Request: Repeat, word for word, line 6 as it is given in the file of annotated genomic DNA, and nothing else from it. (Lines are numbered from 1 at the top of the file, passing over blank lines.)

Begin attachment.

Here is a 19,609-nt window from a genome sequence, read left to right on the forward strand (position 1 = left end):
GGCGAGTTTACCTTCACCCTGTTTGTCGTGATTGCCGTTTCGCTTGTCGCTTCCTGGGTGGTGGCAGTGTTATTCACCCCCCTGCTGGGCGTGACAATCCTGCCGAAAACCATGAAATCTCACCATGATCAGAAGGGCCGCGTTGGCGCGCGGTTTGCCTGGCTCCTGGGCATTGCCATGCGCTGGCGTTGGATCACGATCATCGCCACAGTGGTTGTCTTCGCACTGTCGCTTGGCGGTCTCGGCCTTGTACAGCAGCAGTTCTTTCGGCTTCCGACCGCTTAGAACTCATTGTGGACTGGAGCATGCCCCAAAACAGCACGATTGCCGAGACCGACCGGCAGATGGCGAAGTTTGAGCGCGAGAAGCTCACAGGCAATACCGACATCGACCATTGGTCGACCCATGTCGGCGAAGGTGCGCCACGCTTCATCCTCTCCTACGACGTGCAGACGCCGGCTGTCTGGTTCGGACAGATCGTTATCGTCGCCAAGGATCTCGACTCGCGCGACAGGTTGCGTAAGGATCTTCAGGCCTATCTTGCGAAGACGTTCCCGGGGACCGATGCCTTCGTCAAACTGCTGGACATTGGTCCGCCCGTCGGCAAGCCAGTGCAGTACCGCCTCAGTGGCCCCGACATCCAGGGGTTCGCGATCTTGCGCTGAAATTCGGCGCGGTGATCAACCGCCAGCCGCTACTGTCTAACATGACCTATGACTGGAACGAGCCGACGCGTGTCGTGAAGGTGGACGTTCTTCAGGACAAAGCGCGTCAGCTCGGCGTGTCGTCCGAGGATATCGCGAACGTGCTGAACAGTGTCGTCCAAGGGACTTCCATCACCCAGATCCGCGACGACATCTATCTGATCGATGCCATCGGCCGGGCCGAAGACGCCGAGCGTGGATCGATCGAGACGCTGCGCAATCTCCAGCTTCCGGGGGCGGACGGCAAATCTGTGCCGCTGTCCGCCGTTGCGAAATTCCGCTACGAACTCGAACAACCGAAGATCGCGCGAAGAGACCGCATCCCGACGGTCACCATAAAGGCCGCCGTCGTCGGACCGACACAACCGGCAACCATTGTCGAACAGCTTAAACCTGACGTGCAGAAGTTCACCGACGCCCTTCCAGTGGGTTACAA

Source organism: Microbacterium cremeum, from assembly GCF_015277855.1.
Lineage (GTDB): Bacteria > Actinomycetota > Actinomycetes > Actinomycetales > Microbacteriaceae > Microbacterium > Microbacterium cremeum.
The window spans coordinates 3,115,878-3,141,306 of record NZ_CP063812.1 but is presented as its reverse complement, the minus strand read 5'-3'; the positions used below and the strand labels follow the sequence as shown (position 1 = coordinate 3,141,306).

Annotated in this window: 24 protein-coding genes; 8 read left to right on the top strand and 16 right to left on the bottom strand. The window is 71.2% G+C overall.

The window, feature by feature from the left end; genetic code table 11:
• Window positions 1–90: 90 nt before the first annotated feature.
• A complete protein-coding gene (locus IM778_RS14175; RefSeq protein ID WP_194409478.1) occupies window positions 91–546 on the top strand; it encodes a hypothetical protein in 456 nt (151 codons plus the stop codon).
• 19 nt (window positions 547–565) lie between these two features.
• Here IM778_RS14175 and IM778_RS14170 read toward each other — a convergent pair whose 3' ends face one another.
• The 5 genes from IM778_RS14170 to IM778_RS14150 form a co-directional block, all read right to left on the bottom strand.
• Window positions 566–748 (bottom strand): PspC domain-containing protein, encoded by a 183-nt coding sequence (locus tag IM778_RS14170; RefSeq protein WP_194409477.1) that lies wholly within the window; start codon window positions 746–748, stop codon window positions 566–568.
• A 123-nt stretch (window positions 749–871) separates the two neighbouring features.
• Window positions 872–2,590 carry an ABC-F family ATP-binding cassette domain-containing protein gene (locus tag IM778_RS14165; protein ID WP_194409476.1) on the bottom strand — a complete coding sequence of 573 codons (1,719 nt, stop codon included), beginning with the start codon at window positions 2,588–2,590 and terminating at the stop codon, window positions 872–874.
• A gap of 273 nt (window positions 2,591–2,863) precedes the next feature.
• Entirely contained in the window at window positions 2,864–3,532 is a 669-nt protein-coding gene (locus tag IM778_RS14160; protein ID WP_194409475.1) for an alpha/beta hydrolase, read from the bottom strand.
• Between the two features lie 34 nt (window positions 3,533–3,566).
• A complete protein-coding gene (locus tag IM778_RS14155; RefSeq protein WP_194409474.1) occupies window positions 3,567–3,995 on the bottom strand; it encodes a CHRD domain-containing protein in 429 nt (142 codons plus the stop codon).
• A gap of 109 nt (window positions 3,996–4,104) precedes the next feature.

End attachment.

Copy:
Annotated in this window: 24 protein-coding genes; 8 read left to right on the top strand and 16 right to left on the bottom strand. The window is 71.2% G+C overall.